It’s Time to Ban Earth-Damaging Ads

by Daniel Wortel-London
image of a cigarette ad from decades ago

Cigarette ads are restricted in many countries. What about ads for other unhealthy products? (Clotho 98, Flickr)

Advertising works. A recent study by the Advertising Association finds that every dollar of ad spending drives up sales by $21. Ads get us to recognize brands and hum jingles even if we are annoyed by pop-ups. They are particularly effective in driving the kind of unsustainable consumption that is destroying our planet.

This begs a question: Should advertising be limited for the sake of the environment? Is there political demand for such restriction? Is it even legally possible? The answer depends on which ads are banned, in what places, and at what times. But there’s a growing movement to ban advertisements for the most egregiously wasteful products and services, from fossil fuels to air travel.

For example, ads for fossil fuels have been banned in France and in 33 cities around the world. Associations of physicians, students, and climate activists have taken part in the campaigns like the fossil fuel ban. These efforts merit being replicated and expanded to spread a broader message: There’s a limit to how much consumption our planet can tolerate.

Promoting Pollution

What are the societal costs of advertising? We can start with climate change, whose roots in fossil fuel use are well known. Fossil fuels account for more than 75 percent of all global greenhouses gases and 90 percent of all carbon dioxide emissions. Then there are the health problems caused by these gases: In the United States alone, 350,000 premature deaths are attributable to air pollution.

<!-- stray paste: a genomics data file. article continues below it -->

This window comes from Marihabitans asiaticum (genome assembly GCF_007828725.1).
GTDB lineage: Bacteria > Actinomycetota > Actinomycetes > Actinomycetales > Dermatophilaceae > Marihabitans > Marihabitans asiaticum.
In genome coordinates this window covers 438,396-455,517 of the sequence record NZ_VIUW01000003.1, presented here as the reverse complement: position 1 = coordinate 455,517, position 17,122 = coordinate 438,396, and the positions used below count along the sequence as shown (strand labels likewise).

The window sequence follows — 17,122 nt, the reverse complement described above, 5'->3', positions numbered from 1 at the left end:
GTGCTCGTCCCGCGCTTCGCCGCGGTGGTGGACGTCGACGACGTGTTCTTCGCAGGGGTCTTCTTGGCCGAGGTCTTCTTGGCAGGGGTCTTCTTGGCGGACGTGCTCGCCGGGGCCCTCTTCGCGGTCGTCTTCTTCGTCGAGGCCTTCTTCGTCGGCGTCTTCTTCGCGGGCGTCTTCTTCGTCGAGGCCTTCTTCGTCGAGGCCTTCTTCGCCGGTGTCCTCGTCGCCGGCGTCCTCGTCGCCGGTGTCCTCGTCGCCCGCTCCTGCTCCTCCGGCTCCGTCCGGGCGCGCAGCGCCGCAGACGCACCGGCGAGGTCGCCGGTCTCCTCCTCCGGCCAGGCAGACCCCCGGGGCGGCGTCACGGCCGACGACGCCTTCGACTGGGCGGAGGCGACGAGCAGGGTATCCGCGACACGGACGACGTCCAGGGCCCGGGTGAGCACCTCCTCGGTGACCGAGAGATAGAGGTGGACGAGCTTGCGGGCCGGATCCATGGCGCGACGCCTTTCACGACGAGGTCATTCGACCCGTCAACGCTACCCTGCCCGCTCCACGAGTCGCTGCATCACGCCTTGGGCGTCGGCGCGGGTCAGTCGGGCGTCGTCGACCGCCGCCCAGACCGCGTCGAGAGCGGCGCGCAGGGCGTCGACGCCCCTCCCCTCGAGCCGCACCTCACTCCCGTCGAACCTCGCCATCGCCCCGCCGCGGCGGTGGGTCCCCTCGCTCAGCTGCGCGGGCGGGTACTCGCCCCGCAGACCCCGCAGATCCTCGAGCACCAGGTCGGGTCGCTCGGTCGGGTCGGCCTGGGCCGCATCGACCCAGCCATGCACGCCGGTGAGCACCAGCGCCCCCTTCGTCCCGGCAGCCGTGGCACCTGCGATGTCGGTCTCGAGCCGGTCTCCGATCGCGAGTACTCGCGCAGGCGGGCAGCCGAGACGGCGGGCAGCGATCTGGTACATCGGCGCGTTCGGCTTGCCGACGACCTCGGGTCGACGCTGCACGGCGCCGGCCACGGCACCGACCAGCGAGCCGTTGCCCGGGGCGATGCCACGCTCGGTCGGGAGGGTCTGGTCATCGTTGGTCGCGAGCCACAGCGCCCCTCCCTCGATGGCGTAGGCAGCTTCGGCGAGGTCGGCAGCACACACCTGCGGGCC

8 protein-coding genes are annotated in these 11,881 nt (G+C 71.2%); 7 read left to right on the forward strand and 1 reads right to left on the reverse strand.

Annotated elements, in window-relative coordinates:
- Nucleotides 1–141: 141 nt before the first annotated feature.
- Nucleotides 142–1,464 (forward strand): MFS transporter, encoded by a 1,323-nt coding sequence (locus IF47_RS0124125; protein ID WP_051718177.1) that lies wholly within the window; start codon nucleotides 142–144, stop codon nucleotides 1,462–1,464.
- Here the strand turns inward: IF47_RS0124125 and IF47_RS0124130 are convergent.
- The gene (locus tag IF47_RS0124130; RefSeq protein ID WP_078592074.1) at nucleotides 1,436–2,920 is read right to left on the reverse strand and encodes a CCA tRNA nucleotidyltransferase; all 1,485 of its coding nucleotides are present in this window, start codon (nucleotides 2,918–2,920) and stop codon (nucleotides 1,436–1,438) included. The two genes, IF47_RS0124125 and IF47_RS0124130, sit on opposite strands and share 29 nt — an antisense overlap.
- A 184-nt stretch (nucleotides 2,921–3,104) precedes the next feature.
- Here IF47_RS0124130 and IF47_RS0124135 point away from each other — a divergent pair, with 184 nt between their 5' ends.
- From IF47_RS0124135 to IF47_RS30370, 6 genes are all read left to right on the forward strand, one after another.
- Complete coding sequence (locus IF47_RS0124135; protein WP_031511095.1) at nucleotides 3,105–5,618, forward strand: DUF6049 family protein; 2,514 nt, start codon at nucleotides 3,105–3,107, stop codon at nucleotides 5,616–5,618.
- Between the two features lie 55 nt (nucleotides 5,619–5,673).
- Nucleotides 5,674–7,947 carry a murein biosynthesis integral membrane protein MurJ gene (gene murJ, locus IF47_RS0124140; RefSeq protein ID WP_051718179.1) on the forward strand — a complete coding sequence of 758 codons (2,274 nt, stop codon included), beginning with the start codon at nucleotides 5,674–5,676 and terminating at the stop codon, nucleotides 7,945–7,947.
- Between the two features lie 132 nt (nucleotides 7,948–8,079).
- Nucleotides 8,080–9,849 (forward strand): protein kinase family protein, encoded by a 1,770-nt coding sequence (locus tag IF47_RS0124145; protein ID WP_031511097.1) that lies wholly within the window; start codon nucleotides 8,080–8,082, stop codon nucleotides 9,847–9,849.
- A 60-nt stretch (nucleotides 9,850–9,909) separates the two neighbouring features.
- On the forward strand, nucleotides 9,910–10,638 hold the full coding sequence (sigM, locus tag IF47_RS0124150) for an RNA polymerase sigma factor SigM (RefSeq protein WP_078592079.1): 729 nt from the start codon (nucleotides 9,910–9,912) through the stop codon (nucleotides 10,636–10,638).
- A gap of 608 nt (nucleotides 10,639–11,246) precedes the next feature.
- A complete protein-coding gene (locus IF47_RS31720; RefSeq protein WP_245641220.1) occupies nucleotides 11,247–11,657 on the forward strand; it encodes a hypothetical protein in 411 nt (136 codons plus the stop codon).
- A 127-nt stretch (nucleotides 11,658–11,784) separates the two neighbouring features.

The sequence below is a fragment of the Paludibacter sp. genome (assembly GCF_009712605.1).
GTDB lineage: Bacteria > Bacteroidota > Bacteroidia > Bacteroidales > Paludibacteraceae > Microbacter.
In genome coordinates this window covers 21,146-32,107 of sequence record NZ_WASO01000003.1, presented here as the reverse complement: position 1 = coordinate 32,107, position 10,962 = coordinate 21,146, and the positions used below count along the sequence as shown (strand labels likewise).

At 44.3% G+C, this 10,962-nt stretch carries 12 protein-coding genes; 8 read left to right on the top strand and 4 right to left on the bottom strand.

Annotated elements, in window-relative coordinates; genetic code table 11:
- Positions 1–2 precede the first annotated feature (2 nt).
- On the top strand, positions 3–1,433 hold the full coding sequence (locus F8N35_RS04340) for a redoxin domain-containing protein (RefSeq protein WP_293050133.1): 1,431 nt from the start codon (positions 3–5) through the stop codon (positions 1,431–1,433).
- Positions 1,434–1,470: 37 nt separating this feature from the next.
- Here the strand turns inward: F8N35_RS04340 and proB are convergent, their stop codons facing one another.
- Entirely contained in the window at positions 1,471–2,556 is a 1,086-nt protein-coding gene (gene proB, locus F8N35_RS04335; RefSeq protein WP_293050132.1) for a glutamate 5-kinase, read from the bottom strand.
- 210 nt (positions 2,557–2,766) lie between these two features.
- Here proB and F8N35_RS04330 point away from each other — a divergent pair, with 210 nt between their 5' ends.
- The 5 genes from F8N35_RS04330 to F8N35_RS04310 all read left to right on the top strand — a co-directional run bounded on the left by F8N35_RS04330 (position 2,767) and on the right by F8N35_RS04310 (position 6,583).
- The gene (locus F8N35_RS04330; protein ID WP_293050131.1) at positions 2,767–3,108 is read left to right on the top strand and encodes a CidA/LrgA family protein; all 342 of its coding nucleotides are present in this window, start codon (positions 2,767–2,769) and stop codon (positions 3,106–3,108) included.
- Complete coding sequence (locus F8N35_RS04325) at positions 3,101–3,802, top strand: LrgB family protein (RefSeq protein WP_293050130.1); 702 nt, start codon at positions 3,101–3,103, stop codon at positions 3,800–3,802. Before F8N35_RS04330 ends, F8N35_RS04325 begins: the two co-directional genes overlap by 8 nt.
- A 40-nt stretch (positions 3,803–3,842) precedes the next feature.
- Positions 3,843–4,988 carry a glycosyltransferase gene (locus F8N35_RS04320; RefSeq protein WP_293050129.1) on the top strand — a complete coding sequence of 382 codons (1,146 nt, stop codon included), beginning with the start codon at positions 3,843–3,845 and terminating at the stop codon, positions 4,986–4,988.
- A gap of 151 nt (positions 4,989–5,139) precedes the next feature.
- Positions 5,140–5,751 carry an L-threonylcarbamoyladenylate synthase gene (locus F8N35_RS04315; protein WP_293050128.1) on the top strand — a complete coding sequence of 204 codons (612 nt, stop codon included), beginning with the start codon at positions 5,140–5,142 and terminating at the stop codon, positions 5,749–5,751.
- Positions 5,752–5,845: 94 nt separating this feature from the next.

It gets worse. Ads not only drive planet-wasting consumption, they are designed to convince us that this waste isn’t happening. Ads for fossil fuel companies routinely boast of their commitments to “clean energy” even as they pour money into the most polluting energy technologies. A recent study found that 60 percent of the advertisements produced by the five biggest oil companies contain “green claims,” even though they spend only about 10 percent of their capital budgets each year on low-carbon investments. A 2022 investigation by the House Oversight and Reform Committee concluded that “fossil fuel companies have been misleading the public about their purported commitment to reduce emissions.”

image of a coal-fired power plant in the mountains, with pollution coming out of smoke stacks

What you won’t find in a typical fossil-fuel ad. (Arby Reid, Creative Commons 4.0)

There’s a name for this kind of deceit: greenwashing.

To a certain extent, public bodies have begun to crack down on greenwashing in advertisements. The U.S. Federal Trade Commission has produced a new “green guide” that seeks to prevent companies from making deceptive environmental claims. The City of New York has filed a lawsuit against major oil companies for violating the city’s consumer protection law through “false advertising.” Actions like these are commendable.

But it isn’t enough to hide false claims. Promoting consumption of any kind, no matter how “green,” produces environmental impacts. To stay within the planet’s environmental boundaries we need to limit consumption. This means reducing advertisements that promote particularly wasteful products such as fossil fuels, and those directed toward people who consume the most, namely, the super-rich.

A Movement Grows

The good news is that there is a growing movement to ban such advertisements. The Intergovernmental Panel on Climate Change identifies advertising regulation as a policy measure that can reduce carbon emissions significantly. A panel of 12 prominent scientists has advised the Dutch Minister of Climate and Energy Policy that “a ban on fossil ads is essential for the sustainable transition.”